How 65 Roses Redefined Cystic Fibrosis

65 Roses and Explaining Cystic Fibrosis to Children

physician listening to a patients lungs as the lungs are affected in cystic fibrosis
What is the story of 65 roses and cystic fibrosis?. Adam Berry / Stringer / Getty Images

What is "65 Roses?"

The term “65 roses” is a nickname for cystic fibrosis (CF). Cystic fibrosis is a genetic condition which causes digestive fluids, sweat, and mucus to become thick and sticky—blocking up airways, digestive passages, and other ducts throughout the body. Because of the blockages caused by CF, the disease is eventually fatal.

Nowadays, thanks to research and advances in medicine, many people with CF live well into their thirties and the average survival rate in 2016 was age 37.

Decades ago, however—before the advanced technologies we have today—the life expectancy for those with CF didn’t extend past early childhood.

The Story Behind the Term "65 Roses"

The term "65 roses" was coined in the late-1960’s, by Richard (Ricky) Weiss a four-year-old with cystic fibrosis. The young boy’s mother, Mary G. Weiss, became a volunteer for the Cystic Fibrosis Foundation in 1965 after learning that all three of her sons had CF. To help raise funding for the disease, Weiss made phone calls to gather support for CF research. Unbeknownst to Weiss, Ricky was nearby, listening in on her calls.

One day, Ricky, at four-years-old, confronted his mother and told her that he knew about her calls. His mother was surprised, because she had kept any knowledge of the condition hidden from her sons. Confused, Weiss asked Ricky what he thought the phone calls were about. He answered her, "You are working for 65 Roses."

Needless to say, his mother was incredibly moved by his innocent mispronunciation of cystic fibrosis, as have many people since that day.

To this day, the term "65 Roses" has been used by to help children put a name to their condition. The phrase has since become a registered trademark of the Cystic Fibrosis Foundation, which adopted the rose as its symbol.

The Weiss Family Today

Richard Weiss died from complications related to CF in 2014. He is survived by his parents Mary and Harry, his wife, Lisa, their dog, Keppie, and his brother, Anthony. His family remains dedicated to finding a cure for cystic fibrosis.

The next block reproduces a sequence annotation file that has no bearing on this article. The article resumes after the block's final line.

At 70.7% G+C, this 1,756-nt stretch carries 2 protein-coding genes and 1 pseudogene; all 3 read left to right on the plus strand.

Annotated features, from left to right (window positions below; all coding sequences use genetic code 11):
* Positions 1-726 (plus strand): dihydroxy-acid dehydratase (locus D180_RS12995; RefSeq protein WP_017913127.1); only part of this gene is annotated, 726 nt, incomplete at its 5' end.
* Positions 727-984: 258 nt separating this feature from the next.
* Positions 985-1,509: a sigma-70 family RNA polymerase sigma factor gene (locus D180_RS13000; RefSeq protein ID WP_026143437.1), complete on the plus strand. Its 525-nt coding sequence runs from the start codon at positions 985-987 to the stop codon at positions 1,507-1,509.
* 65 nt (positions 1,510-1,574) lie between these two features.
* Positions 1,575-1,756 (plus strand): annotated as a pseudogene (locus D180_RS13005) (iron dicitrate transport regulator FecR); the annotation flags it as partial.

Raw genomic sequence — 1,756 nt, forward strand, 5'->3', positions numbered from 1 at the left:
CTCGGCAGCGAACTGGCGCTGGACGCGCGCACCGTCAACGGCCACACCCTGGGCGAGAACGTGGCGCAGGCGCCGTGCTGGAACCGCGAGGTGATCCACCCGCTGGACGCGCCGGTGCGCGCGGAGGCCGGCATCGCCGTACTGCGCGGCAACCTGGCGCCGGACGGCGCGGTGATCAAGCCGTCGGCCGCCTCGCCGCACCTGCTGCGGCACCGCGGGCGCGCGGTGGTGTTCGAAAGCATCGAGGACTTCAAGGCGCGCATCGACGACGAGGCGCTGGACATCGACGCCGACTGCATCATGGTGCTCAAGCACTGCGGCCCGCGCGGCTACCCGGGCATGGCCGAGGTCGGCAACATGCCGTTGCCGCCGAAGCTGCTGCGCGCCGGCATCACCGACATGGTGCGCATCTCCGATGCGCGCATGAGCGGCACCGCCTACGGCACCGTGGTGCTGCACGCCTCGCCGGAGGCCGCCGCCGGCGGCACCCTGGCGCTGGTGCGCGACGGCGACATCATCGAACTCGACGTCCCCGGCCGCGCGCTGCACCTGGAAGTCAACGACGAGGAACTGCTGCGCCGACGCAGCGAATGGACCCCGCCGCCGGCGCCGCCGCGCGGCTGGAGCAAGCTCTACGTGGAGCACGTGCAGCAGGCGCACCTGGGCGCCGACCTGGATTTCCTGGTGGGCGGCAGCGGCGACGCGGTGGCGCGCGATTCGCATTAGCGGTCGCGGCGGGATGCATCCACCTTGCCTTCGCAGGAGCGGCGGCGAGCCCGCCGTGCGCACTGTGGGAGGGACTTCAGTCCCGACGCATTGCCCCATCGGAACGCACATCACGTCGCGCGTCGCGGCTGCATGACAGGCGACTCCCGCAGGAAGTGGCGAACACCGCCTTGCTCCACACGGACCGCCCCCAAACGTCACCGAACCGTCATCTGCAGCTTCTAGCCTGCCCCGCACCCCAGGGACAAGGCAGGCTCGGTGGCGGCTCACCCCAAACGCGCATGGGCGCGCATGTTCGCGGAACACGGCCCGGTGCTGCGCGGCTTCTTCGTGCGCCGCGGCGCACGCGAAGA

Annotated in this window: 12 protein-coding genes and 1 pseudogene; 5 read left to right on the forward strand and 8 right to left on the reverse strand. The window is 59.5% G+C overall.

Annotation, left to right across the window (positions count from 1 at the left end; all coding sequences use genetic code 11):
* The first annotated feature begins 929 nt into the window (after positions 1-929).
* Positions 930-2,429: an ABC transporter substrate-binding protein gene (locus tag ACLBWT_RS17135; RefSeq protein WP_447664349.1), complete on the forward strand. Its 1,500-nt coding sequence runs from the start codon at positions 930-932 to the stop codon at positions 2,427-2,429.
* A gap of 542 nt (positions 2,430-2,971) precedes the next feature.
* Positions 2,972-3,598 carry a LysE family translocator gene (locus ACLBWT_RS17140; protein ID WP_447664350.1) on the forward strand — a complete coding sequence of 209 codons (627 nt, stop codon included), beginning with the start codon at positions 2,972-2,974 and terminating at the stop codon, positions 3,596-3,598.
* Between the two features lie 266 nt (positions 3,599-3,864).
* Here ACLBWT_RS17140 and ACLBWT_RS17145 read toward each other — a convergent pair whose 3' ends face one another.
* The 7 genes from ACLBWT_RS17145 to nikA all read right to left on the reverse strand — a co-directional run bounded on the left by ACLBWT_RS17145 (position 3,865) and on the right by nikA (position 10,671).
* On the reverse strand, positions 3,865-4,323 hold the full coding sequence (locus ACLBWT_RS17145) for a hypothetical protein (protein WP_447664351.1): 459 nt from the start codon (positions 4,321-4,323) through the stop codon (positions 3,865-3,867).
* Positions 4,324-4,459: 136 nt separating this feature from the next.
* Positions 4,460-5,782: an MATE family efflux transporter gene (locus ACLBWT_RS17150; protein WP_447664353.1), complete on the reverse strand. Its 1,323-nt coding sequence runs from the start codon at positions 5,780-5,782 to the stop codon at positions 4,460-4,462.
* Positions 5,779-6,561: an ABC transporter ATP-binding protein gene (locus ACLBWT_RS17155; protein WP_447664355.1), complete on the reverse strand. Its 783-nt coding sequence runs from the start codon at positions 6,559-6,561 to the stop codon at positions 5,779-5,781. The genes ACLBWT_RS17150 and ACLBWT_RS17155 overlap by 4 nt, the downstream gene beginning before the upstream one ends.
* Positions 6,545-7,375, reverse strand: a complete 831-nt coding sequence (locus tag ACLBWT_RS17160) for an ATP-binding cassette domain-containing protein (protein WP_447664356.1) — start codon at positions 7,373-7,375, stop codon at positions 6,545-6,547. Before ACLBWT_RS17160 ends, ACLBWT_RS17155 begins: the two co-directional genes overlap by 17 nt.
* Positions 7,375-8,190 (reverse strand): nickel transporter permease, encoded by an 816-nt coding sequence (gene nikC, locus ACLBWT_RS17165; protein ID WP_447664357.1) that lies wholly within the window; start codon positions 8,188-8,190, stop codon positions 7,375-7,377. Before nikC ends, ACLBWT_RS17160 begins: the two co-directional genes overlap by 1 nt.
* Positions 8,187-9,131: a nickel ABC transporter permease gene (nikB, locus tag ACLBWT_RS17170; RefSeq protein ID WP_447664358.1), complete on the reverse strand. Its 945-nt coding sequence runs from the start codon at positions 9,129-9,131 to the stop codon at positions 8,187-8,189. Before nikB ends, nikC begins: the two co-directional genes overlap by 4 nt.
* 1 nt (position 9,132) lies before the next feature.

About the Cystic Fibrosis Foundation

The Cystic Fibrosis Foundation (also known as the CF Foundation) was founded in 1955. When the foundation was formed, children born with cystic fibrosis weren't expected to live long enough to attend elementary school. Thanks to the efforts of families like the Weiss family, money was raised to fund research to learn more about this little-understood disease. Within seven years of the foundation's start, the median age of survival climbed to age 10, and has only continued to increase since then.

In time, the foundation also began supporting the research and development of CF-specific drugs and treatments. Nearly every FDA-approved prescription drug for cystic fibrosis available today was made possible in part due to support of the foundation.

Today, the CF Foundation supports continued research, provides care through CF care centers and affiliate programs, and provides resources for people with CF and their families. Awareness of the diagnosis even before symptoms appear has allowed many children with CF to receive treatments

Screening for Cystic Fibrosis and Carriers

Improvements have been made not only in the treatment of cystic fibrosis, but our ability to detect the disease early and even find out if a parents happens to carry the gene.

Genetic testing is now available to determine if you are one of the 10 million people in the United States who carry the CF Trait—a mutation in the CFTR gene.

Newborn screening for cystic fibrosis is performed in most states, and can detect the possibility that the gene is present and lead to further testing. Prior to this testing the disease was often not diagnosed until symptoms appeared, including delayed growth and respiratory problems. Now, even before the disease is apparent, treatment can begin.

Cystic Fibrosis Advocacy

If you're moved to join the Weiss family efforts in making a difference for those with cystic fibrosis, learn more about becoming an advocate. To get a better idea first about the immense changes advocacy has made in the lives of those living with the disease. check out these famous people with cystic fibrosis who are, and have been, and example of hope.

Sources:

Cystic Fibrosis Foundation. The 65 Roses Story. https://www.cff.org/About-Us/About-the-Cystic-Fibrosis-Foundation/The-65-Roses-Story/

U.S. National Library of Medicine. Medline Plus. Cystic Fibrosis. Updated 02/15/16. https://medlineplus.gov/ency/article/000107.htm

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